Joe Flacco will receive all of the blame after throwing five interceptions in a stunning 23-20 loss that the Baltimore Ravens suffered at the hands of th Buffalo Bills in Week 4. As a $120 million quarterback, the finger-pointing regarding the putrid Ravens offense starts with him. But there is much more going awry with the dysfunctional offense than Joe Flacco.
Flacco is one of the most polarizing quarterbacks in the NFL, with critics questioning whether he is an “elite quarterback.”
That doesn’t mean he’s not worth the money. That’s just the price you pay for a good quarterback in today’s NFL. It’s why the Dallas Cowboys and Atlanta Falcons both shelled out over $100 million for two quarterbacks that have each won only one playoff game.
Joe Flacco needs weapons and a running game—he doesn’t have either right now. This imbalance is why the offense has been nonexistent, save for a few good drives that have broken up large chunks of offensive mediocrity.
Against the Bills, Flacco attempted 50 passes, while the running backs had nine total carries. In the Cam Cameron days, such a disparity was usually the result of Cameron not giving the running game a chance. Right now, offensive coordinator Jim Caldwell doesn’t really have a choice.
The Bills had the second-worst rushing defense in the NFL entering Week 4, giving up 155 yards per game. Baltimore’s running backs only gained 24 yards on nine carries (2.7 yards per carry), which forced Caldwell to completely abandon the run in the second half.
You could make the argument that Caldwell was too Cameronian and ditched the running game unnecessarily. The game was certainly well within reach at halftime, so there was no need to come out throwing. But watching the offensive line get manhandled in the first half was enough for Caldwell.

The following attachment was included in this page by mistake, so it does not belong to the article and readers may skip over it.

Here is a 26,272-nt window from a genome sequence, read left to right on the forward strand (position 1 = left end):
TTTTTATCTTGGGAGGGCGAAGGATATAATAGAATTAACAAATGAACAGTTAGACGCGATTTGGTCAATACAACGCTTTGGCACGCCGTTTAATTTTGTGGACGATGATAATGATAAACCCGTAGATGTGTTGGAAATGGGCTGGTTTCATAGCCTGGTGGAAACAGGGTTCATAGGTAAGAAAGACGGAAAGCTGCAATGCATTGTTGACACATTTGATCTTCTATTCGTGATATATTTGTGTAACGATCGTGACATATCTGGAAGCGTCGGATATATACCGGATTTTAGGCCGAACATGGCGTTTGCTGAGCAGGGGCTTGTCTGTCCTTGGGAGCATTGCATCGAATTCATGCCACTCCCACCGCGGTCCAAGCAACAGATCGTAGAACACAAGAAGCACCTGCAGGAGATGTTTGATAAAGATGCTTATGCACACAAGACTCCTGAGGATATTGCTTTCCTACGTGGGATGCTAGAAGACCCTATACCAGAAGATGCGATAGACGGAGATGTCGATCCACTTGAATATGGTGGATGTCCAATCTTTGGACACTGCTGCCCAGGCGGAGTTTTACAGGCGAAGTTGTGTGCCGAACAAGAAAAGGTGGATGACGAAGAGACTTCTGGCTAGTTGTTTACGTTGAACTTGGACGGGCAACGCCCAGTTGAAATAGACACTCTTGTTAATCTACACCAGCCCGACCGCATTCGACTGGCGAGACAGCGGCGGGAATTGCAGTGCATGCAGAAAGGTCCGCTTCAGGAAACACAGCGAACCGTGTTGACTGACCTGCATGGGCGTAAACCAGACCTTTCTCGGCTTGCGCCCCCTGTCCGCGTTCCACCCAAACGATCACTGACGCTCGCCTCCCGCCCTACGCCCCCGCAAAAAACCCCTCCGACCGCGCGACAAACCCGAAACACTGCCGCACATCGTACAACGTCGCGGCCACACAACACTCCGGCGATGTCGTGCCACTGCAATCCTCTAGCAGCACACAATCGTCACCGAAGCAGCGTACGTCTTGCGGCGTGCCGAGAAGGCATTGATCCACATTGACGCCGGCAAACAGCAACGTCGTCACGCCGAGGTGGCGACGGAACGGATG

According to the analysts at Pro Football Focus (subscription required), the Ravens offensive line is the worst run-blocking group in the NFL right now, and Bryant McKinnie and Michael Oher are the two worst run-blocking tackles in the league.
Consequently, Baltimore has averaged 2.6 yards per carry on the season, which is the third-lowest mark in the league. Ray Rice and Bernard Pierce were supposed to become a fearsome one-two punch, but neither of them has found any room to run.
Without a ground game, Flacco has struggled.
During Flacco’s historic postseason run last year, he only averaged 31.5 attempts per game. The offense exhibited tremendous balance with an average of 34.8 rushing attempts per game. Flacco was extremely effective working off the success of the run game, repeatedly making big plays en route to an average of 9.05 yards per attempt.
This season, the running game has been so awful that opposing teams have contained the run using their defensive fronts. With extra men dropping back into coverage, Flacco hasn’t been able to make any plays downfield, and he’s averaging a measly 6.25 yards per attempt.
For those who aren’t paying attention, Tom Brady is dealing with similar issues. While many would consider the comparison of Brady and Flacco to be blasphemy, have you checked out their stats lately?
Both are missing their favorite receivers from last year. Both are trying to overcome injuries to offensive weapons. Both have put up some pretty bad statistics.
No, Joe Flacco is not better than Tom Brady. But he is even more reliant than Brady on a good running game, and he can't succeed without it. There is no doubt that he has to be better than he was against Buffalo, but without a running game, he won't be able to come close to his postseason form.
Flacco will be the first one to say that he cost the Baltimore Ravens a victory against the Buffalo Bills. Nevertheless, he is not the one to blame for the offensive woes the Ravens have faced this year.
The imbalance is what’s stunting the offense, not Joe Flacco.
Like the new article format? Send us feedback!